Way back in my March 6, 2010 Web Wise Column, I talked about “website mirroring software” such as HTTrack and cURL. Such software allows you to retrieve web pages and entire websites, whether or not you have access to logins or passwords.
I’d never tried a couple of the tools I recommended – so today I figured I’d try HTTrack. There’s a local charity who’d been having a hard time with web hosting (they’re trying to rely on donations) and their site has actually been down much of the past week. So I figured downloading their site before things got any worse would be a good idea.
I was amazed at how easy HTTrack was to use!
Here’s how they describe it – from their website at http://www.httrack.com:
It allows you to download a World Wide Web site from the Internet to a local directory, building recursively all directories, getting HTML, images, and other files from the server to your computer. HTTrack arranges the original site’s relative link-structure. Simply open a page of the “mirrored” website in your browser, and you can browse the site from link to link, as if you were viewing it online. HTTrack can also update an existing mirrored site, and resume interrupted downloads. HTTrack is fully configurable, and has an integrated help system.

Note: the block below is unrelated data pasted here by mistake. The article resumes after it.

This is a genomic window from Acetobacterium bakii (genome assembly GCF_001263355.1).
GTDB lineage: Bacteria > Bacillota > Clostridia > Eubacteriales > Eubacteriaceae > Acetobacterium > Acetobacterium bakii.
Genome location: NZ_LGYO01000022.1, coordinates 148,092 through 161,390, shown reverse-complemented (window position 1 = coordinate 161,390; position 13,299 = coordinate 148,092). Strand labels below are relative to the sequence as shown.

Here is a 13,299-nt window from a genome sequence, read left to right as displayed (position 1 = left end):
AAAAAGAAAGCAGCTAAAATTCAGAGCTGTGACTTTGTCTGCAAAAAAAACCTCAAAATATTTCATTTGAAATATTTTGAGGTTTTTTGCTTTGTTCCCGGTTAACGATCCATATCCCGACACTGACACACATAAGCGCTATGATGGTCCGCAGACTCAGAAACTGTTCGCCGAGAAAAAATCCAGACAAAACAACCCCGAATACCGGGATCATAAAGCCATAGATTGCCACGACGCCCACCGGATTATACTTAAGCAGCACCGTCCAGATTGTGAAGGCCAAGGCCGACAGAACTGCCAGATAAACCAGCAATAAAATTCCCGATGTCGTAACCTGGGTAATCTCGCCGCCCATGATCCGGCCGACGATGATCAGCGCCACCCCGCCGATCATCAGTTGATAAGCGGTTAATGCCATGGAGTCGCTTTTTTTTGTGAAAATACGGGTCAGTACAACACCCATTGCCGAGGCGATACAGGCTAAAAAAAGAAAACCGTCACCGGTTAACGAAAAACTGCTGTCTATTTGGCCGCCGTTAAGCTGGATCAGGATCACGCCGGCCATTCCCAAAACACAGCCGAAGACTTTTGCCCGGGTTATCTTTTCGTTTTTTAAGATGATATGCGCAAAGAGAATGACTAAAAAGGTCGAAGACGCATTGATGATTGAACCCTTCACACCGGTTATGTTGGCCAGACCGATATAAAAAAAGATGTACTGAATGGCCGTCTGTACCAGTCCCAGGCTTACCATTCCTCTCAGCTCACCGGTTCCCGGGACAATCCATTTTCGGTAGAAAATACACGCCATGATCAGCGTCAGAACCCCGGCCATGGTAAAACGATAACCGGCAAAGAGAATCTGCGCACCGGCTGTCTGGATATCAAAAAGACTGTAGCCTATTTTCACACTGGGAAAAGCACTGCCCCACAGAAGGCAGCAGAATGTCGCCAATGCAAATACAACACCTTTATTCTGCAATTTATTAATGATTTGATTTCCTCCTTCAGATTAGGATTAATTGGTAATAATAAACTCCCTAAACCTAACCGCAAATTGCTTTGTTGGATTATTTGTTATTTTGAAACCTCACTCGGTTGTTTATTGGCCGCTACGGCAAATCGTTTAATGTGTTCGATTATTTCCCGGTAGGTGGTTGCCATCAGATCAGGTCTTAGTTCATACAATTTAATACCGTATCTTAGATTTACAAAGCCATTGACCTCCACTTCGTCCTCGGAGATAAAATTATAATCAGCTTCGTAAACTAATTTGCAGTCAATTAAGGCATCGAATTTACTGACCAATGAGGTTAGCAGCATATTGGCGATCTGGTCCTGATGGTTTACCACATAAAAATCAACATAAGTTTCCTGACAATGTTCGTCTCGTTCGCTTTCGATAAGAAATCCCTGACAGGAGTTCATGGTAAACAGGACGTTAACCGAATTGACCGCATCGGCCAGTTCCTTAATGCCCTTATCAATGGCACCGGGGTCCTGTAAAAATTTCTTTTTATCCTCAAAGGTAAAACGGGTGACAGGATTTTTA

It took about 5 minutes, start to finish. Honest.
Downloaded the software and opened it.
Created a folder to store the downloaded site on my computer (I used their suggestion of C:My Web Sites). Named this project. Typed in the URL I wanted to download. Didn’t tweak any of the other options – and hit NEXT.
That’s it! Once the files were downloaded I hit FINISH, and opened the file in EditPlus (an HTML editor I like.)
Now this site wasn’t real big – less than a dozen pages, with no video or any really large images – but I’ll certainly try this software again.
UPDATE: As of 2020, the site is still active but the last update is from 2017.